Dating Yourself With Trends

Before I touch on this, watch this horrifically awesome video. I have to say that I love John Waite and I love this song, but the video itself is pure...something. But it makes a point...http://www.youtube.com/watch?v=HXx19Gy03a4

(Okay, I just watched the whole thing. Wow. And can someone please explain who the person is who shows up for two seconds at 3:27 and isn't in the video at all the rest of the time? A "dancer" who got fired, maybe?)

My point with that video is that some things are so totally, completely, thoroughly identifiable as coming from a certain era that there's no mistaking them for anything else.

This had everything that I identify as 1980's rock in it...The checkerboard (which shouldn't be used by anybody other than Cheap Trick since they used it way before 1980, but that's another story), leather, big-haired guitar players, sleazy chicks in bustiers, leather, nausea-inducing jerky camera movements, leather, random shots of "regular" people wishing for the rock and roll life, slow motion and freeze frame shots, big-screen rear projections, and leather.

(In an aside, I still have my leather pants from that era. However, I tried them on a couple of years ago and they really didn't fit the same way. My kids made me promise never to wear them in public.)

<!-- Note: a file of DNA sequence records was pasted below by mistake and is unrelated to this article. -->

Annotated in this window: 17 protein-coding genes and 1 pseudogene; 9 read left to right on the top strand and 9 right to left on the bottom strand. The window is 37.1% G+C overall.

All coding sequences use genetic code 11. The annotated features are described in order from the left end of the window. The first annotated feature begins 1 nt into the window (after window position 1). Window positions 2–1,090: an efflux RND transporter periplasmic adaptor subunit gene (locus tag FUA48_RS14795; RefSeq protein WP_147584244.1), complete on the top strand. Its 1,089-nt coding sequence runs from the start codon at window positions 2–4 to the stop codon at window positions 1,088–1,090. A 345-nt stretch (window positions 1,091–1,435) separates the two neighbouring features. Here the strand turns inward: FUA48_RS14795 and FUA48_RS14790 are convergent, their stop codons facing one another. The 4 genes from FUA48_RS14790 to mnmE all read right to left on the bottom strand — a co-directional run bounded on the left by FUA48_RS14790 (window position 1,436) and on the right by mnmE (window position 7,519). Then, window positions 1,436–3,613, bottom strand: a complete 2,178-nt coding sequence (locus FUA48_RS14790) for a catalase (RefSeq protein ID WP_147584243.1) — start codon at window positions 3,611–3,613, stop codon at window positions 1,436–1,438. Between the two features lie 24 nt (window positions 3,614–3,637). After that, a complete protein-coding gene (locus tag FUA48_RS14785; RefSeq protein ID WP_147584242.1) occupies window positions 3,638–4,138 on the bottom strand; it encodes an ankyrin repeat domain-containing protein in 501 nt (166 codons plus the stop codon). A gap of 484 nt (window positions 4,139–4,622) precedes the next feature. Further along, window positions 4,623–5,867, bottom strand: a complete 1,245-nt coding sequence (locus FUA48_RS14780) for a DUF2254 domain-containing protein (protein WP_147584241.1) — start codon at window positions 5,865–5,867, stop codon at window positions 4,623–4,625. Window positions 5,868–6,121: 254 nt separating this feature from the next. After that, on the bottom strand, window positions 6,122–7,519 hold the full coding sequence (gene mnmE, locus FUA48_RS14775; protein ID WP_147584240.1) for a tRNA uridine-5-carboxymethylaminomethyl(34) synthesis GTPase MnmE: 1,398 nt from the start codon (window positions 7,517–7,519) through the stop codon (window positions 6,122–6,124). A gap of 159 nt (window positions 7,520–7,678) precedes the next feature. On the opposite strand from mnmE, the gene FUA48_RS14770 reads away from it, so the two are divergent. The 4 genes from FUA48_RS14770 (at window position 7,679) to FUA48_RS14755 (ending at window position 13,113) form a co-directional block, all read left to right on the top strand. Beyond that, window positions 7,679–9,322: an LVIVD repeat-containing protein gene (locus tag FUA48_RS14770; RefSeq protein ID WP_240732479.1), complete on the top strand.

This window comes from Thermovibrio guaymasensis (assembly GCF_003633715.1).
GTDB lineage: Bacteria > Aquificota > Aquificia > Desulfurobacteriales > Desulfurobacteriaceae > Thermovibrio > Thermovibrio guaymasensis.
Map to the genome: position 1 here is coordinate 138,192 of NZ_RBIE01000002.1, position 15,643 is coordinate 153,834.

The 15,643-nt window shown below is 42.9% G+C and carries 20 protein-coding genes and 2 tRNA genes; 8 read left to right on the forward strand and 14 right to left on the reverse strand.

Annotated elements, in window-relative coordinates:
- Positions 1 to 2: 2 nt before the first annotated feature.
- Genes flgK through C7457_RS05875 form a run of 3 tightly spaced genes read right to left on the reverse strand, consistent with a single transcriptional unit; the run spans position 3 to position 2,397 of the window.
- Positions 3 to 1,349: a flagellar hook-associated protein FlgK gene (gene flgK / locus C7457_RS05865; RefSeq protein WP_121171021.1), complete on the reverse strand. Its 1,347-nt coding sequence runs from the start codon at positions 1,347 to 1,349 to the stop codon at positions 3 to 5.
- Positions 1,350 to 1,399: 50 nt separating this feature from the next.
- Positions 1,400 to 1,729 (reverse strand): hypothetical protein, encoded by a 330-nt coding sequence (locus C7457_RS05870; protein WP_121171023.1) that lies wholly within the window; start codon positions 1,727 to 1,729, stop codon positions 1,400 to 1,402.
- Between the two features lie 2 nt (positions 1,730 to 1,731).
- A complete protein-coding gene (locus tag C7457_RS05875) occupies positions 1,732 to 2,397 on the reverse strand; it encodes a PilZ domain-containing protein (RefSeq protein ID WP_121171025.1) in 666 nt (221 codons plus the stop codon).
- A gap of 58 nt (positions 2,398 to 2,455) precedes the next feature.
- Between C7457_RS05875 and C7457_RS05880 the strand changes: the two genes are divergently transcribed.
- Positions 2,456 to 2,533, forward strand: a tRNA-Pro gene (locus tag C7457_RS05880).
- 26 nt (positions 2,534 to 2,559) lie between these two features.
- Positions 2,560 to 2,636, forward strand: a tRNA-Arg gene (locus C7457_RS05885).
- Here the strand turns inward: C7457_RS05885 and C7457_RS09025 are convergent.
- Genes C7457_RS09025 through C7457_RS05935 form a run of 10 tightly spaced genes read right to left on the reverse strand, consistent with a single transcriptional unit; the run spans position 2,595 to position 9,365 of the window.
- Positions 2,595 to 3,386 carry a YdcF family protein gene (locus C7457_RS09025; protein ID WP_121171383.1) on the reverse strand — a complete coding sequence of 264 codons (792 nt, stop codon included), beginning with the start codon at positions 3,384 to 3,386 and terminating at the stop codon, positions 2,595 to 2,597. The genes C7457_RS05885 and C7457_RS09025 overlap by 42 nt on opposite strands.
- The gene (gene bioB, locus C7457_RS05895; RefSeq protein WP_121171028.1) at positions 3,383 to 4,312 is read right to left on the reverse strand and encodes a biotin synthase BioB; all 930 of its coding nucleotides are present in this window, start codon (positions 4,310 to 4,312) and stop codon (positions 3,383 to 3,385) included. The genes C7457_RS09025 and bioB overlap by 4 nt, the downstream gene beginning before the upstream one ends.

Now...When we look at this stuck-in-one-era phenomena as it relates to cakes, we will see that we cake decorators suffer from the same trend malaise. When you see a wedding cake from the 1950's, you know that it was from the 1950's. Same for the fountain and staircase cakes that the 1970's produced.

Not every era has a specific look to it, though. If I had to decide, I'd say that the cakes of the 1980's were probably the big flower-covered extravaganzas, but I don't immediately think of that year when I see one.

What's happening now is that trends spread so fast with the internet, they burn out faster. Instead of having one decorating style hang around for 5 or 6 years we get it for 1 or 2.

I guess this might make it more difficult to date certain styles of wedding cakes, but not always. In twenty years we'll all be looking at wedding photos of cakes with one big flower on the side of a plain cake, and we'll all know right away that the wedding took place in the early 2010's. Although I do wish they would stick around longer, because I like making gumpaste peonies!

What style do you think will forever be identified with this time period? Is there a style of cake that you wish would go away because it's been overdone? And is leather involved with any of them? (Just checking to see if you're paying attention.)


Kara Buntin owns A Cake To Remember LLC, custom wedding cakes in Richmond VA